Fishing Report Overview Maryland Dept of Natural Resources
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Latest Update: November 4, 2009

Next Update: November 11, 2009 (By 5pm)



Overview

Despite recent wind and rain, fishermen have been enjoying excellent fishing for striped bass in the Chesapeake Bay and its tidal rivers. The striped bass are schooling up as water temperatures cool and when they meet up with bait fish in the form of small menhaden and bay anchovies leaving the tidal rivers; the stage is set for some excellent light tackle fishing. Most fishermen are either casting to breaking fish or jigging underneath them. Other fishermen are trolling with equally good results and now that some of the first large fall migrants have showed up in the lower bay the large parachutes and bucktails will become more prevalent in everyone’s trolling spread. Mitchell Cratty got to spend some time with his dad trolling a Storm lure in the Severn River and proudly holds up one of the fish he caught.

Freshwater fishermen are busy fishing for some of the trout that have been stocked in many of the trout waters throughout the state. Conditions have been good with good water flows, cool water temperatures and plenty of elbow room for fishing. Largemouth bass are feeling the urgency of fattening up for the winter and crawfish and small baitfish is what is on the menu. The security of thick grass cover is in decline with cooler water temperatures and predatory fish such as largemouth bass are waiting near the edges for a quick meal. Walleye and smallmouth bass are more active now as water temperatures cool and the upper Potomac and lower Susquehanna are just two of the good locations fishermen can expect to find them. Fisheries biologist Josh Henesy holds up a pretty upper Potomac Smallmouth bass before returning it to the river.

Ocean City area fishermen are gearing up this week for some good fishing opportunities as the weather turns more favorable. Tautog fishing at the Ocean City Inlet has been very good as fishermen have been catching limits of the tasty fish. Surf fishermen are seeing the front runners of the fall migration of striped bass this week and the main body of fish is expected to be off Maryland’s beaches soon. The Ocean City party boat fleet was able to venture out to the wreck and reef sites this week and found good fishing for tautog. Limits of tautog were common around the rails.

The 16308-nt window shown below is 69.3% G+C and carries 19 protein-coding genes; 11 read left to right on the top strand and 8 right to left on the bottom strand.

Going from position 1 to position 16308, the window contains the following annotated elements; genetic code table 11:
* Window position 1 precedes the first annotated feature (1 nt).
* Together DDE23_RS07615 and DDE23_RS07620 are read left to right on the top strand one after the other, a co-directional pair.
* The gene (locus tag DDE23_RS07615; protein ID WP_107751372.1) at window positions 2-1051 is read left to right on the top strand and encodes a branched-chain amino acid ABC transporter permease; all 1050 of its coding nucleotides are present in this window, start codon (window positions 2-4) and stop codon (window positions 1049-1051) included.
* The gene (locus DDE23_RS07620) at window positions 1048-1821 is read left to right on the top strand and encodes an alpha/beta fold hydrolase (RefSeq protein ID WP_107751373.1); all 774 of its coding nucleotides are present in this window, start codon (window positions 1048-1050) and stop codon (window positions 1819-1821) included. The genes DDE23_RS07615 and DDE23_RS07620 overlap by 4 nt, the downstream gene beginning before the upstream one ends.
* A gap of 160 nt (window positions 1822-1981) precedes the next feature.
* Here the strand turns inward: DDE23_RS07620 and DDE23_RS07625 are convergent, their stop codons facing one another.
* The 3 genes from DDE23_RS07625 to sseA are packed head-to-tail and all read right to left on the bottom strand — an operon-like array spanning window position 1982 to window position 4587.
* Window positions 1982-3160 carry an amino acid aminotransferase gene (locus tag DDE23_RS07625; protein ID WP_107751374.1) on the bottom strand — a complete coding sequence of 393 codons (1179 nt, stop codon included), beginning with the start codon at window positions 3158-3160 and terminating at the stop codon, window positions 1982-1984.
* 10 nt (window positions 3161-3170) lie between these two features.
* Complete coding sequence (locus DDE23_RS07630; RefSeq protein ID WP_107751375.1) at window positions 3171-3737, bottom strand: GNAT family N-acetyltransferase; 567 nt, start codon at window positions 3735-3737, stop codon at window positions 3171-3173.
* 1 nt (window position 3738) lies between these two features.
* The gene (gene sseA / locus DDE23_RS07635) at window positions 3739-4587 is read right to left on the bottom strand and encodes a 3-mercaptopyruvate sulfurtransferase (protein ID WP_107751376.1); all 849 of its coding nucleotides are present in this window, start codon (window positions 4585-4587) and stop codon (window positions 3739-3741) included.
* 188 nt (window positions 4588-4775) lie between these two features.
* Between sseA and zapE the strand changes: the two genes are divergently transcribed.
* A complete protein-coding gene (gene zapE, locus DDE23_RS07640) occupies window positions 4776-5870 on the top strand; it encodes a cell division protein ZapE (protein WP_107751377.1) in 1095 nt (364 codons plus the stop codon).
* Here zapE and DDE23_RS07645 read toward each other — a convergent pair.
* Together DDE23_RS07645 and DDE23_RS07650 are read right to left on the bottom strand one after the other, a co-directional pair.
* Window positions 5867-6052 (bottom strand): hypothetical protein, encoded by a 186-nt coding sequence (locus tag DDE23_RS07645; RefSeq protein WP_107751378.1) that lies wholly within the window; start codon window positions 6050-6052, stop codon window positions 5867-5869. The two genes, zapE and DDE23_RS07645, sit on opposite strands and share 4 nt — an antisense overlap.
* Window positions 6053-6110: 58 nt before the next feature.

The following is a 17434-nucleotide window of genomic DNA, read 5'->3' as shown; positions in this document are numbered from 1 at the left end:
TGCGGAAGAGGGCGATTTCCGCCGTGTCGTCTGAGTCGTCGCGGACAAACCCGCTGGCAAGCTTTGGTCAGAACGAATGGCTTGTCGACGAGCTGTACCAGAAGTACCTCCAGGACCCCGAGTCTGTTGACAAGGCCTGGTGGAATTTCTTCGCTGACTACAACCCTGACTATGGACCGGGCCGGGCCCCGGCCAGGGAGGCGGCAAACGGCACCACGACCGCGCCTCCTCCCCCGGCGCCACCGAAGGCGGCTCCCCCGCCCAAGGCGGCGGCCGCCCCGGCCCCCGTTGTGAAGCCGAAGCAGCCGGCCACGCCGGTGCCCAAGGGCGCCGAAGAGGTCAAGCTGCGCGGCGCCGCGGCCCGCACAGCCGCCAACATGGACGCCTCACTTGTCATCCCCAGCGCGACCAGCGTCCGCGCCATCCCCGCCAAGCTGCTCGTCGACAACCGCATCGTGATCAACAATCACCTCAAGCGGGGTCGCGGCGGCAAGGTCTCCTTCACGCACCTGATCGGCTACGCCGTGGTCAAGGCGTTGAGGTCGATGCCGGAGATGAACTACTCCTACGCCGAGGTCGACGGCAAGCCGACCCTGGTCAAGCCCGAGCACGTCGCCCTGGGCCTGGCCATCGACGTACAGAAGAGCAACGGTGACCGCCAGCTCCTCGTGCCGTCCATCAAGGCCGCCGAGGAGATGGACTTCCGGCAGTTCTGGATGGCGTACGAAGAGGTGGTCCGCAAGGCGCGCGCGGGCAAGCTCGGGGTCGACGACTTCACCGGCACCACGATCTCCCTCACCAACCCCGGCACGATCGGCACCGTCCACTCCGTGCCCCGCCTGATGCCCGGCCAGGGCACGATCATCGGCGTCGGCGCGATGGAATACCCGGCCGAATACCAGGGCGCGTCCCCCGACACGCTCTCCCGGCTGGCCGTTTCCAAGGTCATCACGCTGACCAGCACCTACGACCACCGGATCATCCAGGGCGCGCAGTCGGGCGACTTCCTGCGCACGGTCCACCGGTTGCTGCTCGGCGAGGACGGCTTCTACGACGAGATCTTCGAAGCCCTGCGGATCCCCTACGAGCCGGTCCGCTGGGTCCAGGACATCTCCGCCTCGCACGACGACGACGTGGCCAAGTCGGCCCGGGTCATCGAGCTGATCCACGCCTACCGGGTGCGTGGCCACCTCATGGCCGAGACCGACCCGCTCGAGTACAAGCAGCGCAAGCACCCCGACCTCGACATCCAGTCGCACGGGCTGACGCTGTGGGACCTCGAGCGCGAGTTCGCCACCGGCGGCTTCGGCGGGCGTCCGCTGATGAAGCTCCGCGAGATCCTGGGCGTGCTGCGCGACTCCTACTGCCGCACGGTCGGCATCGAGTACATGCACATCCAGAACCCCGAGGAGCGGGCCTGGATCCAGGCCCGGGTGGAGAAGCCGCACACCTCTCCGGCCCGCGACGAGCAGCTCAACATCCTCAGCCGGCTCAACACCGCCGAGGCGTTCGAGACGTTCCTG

Quote of the Week:

So if escapism is a reason for angling- then the escape is to reality. The sense of freedom that we enjoy in the outdoors is, after all, a normal reaction to a more rational environment.

A.J. McClane




Click here for information concerning harmful algae blooms

Click here to view recent bay satellite images at mddnr.chesapeakebay.net/NASAimagery/EyesInTheSky.cfm.

A Couple of Closing Notes...

Don't hesitate to e-mail your recent fishing/crabbing photos and trip information. Send your photos via E-mail by the following Monday in order to be included in the next update. The file should be in .jpg format with the longest side sized at 600 pixels. Please try to keep the file size small, under one megabyte. The photo should clearly depict the angler(s), fish, and ethical handling practices. For information on ethical angling practices please reference the Catch and Release information located at URL: http://www.dnr.state.md.us/fisheries/articles/catch_release.html
Include the following information:

  • Date
  • Angler(s)
  • Hometown(s)
  • Photo credit
  • Location

  • Weight/length of catch

  • Bait/lure

Important Note: If anyone in your picture is under 18 years of age, we must have a photo release signed by that person and a parent/guardian before we can post your picture. By sending any photos or art to the Maryland Department of Natural Resources you are giving DNR permission to use the image(s) online and in print. You are also giving DNR permission to distribute the photo for non-commercial purposes to other media, print, digital and television for their use. You are not giving up your copyright, but are allowing the photo(s) to be used for educational and news purposes.

Send your photos and information to Keith Lockwood

Until next week,

Tight Lines,

Keith Lockwood
MD DNR Fisheries Service

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